We Could Be Heroes: from Brexit to the Blitz
- February 26, 2019
History has played a big part in the national torment that we’ve been going through for the last two and half years. Social media and more mainstream political discourse alike are awash with facile historical references and comparisons, between Dunkirk and WTO rules, between the EU and Hitler, Napoleon, or the Soviet Union.
At times it feels we’re living in a looped mash up of Blackadder and Horrible Histories mixed with Pathé News clips.
Many of these references return invariably to World War 2, usually from Brexiters, who like to remind us that we survived the war and can therefore survive a no-deal Brexit, that we liberated the same foreigners who are now telling us what to do, that they should be grateful etc, etc
Such snippets generally come stripped of the complexities, nuances and context that are or should be part of any serious study of the past. They tend to consist of what Norman Mailer called ‘factoids’, invoked to satisfy a nationalist imagination that feeds on the nostalgic invocation of lost grandeur, that generally prefers myths to facts, and ignores inconvenient facts that contradict the myths it refers to.
It’s easy – and entirely correct – to point out the fraudulent and selective ‘invention of tradition’ by men like Rees-Mogg and Johnson. But this selectivity is essential to our post-referendum fascination with the past.
Last night Channel 4 News devoted a thoughtful segment to the post-referendum obsession with the war. Fatima Manji interviewed the former ‘wartime child’ Ruth Baden; a former RAF fighter pilot; the British historian Neil MacGregor, who now advises the Humboldt Forum museum project in Berlin, and the German historian Helena von Bismarck.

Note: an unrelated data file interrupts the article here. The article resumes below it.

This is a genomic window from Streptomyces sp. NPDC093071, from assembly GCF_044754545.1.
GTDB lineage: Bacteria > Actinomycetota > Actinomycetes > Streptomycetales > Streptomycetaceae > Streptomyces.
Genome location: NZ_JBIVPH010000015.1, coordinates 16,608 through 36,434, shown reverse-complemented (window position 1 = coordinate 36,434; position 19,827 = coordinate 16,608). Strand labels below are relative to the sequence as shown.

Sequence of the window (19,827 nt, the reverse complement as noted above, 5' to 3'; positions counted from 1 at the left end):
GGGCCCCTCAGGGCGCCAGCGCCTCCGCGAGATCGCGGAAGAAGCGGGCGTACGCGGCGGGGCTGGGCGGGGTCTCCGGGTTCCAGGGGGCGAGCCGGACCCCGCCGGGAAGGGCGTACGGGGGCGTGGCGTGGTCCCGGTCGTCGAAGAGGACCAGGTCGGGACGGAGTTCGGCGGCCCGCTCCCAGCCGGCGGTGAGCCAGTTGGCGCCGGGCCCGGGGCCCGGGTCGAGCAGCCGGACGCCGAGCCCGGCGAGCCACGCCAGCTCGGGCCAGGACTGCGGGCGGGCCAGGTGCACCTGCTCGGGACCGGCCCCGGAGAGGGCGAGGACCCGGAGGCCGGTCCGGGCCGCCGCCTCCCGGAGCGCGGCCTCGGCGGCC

Many Remainers will relate to Ruth Baden’s heartfelt response, when asked about the constant references to wartime rationing, that ‘ I feel like weeping, because it’s so utterly stupid.’ But then there is the 94-year-old former RAF pilot Brian Neeley, who remembers Dunkirk as a time when ‘ we had nothing, we had absolutely nothing. And it’s the same with Brexit. We’ve stood up alone before. And what makes us think that we can’t stand up alone again?’
Neeley, like many people who make such comparisons, seems entirely oblivious to the fact that we are not at war and the negative consequences of Brexit are a consequence of a political choice that our politicians have made . Nor does he mention the fact that Britain did not ‘stand up alone’ during the war, and would have lost the war if it had.
I’ve often thought, listening to this kind of ‘Blitz spirit’ nostalgia, of the nineteenth century American writers who longed for civil war, not because they cared one way or another about slavery, but because they saw peace as an inherently corrupt and corrupting state in itself. These were writers who believed that nations were tempered by war, and that war made nations heroic.